Leslie Muma is one of the founders of Fiserv Inc., Brookfield, Wisconsin, and its president and CEO. The financial services technology firm employs more than 19,000 people globally and is buying up companies left and right. The key to success: good management and great vision.
IN 1984, LESLIE MUMA AND HIS PARTNER GEORGE DALTON FOUND THE HOLY GRAIL OF BUSINESS MODELS. They built their new company, Fiserv, on the principle of recurring revenue. And their Wisconsin-based company has been kicking off recurring revenue ever since.
The notion from the beginning, as Muma, Fiserv's president and chief executive officer, explains, was to buy up the little localized bank and thrift data-processing companies around the country in order to build a national company. Muma and Dalton both were running such smaller companies, and they saw the signs of serious consolidation coming in financial services just as it started to gain a full head of steam. This was back when banking was banking. And thrifts were thrifts. And mortgage banks were still stand-alone companies, in many cases.
What they built has become a powerhouse company in financial services. And today financial services no longer follows the boundaries of bank, savings and loan or mortgage bank. Financial services means all the transactions tied to how people use, store and invest their money. So today the vision of a company built around recurring revenue from financial services-related transaction processing is the sweet spot in terms of positioning a viable company.
In the midst of today's sour economic environment, does Muma worry he will disappoint shareholders with weak numbers in 2003? As it turns out, Fiserv's business model has made it almost bullet-proof even in down times.
When we interviewed Muma in his boardroom recently, this is what he said: "When we put the company together, we believed very strongly in building it on recurring revenue. The fact that it's pretty resistant to economic swings is just the nature of the beast. I don't think that was really in our mind when we built the company. What we were looking for was recurring."
A presentation that Muma delivered to Merrill Lynch as an update on Fiserv showed that 80 percent of the company's revenues today come from electronic transaction processing, account/transaction processing and check/back-office processing. Revenue from those sources are 85 percent to 90 percent recurring.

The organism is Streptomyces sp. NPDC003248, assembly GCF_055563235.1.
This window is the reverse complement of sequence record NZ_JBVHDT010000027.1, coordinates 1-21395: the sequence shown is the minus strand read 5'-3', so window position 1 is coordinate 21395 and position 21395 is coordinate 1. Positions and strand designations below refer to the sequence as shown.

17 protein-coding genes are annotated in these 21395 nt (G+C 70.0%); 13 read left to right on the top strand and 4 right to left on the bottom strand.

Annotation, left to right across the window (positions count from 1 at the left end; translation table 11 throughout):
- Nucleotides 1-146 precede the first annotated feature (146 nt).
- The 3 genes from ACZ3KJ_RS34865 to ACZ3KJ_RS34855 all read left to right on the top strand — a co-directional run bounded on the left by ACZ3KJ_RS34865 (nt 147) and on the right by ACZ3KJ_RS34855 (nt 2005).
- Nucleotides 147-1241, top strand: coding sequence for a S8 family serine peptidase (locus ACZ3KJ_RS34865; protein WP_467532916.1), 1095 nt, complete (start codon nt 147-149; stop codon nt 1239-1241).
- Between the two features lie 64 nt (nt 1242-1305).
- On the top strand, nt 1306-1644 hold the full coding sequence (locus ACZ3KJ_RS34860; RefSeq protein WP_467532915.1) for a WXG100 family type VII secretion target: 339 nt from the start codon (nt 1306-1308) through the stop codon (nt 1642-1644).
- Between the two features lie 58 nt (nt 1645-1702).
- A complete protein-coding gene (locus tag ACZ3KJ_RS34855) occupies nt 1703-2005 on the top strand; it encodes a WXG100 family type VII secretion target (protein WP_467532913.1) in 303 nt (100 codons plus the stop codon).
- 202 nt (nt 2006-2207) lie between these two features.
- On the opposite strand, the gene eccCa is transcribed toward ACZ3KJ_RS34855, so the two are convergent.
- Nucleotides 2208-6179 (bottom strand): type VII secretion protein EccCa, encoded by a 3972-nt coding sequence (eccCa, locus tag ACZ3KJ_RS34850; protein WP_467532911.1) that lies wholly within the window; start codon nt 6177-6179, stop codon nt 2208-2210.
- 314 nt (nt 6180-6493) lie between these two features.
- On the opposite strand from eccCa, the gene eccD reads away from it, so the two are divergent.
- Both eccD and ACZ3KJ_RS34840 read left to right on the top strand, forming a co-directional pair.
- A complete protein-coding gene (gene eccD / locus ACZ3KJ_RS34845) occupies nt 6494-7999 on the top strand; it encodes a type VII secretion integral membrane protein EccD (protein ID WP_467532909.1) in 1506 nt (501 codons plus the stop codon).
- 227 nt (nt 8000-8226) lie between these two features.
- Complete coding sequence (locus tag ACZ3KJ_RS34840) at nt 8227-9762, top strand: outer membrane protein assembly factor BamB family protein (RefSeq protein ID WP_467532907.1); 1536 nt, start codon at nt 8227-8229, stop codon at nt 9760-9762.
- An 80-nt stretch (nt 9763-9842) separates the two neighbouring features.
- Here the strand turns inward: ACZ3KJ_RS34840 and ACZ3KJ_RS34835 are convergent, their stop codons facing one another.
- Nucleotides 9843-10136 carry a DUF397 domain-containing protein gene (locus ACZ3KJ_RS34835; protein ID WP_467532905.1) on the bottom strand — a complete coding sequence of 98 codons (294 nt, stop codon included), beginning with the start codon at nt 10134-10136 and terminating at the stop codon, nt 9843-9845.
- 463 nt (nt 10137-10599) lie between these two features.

The remaining 20 percent of Fiserv Inc. revenues come from support systems and services (including things like loan origination systems, imaging systems and automated home-valuation services). This smaller revenue source is 70 percent to 75 percent recurring.
In other words, they have built a money-making machine of a company.
The cold winter afternoon we showed up on Fiserv Drive in Brookfield, Wisconsin, to talk to Muma about his company was the afternoon before the release of the firm's fourth-quarter earnings. Muma was clearly in a good mood, but not giving any sneak previews.
But as it turned out, Fiserv's numbers were impressive. The company announced record earnings for 2002.
The company posted revenues (excluding customer reimbursements) in 2002 of $2.278 billion--an 18 percent increase over the prior year. The final quarter of last year saw revenues jump 16 percent over the fourth quarter of 2001.
Shareholders and Wall Street analysts had to be happy finally to see a company posting strong year-end numbers, and the guidance for this year also anticipates healthy gains.
The earnings release states, "Net income per share-diluted (excluding realized gains from sale of investment) for the year ended December 31, 2002, was $1.36 per share, compared to $1.07 per share for 2001." Muma added, "Our earnings per share target for 2003 (before any realized gains from sale of investment) is $1.58 to $1.62 per share."
The acquisition path
As you enter the large lobby of the...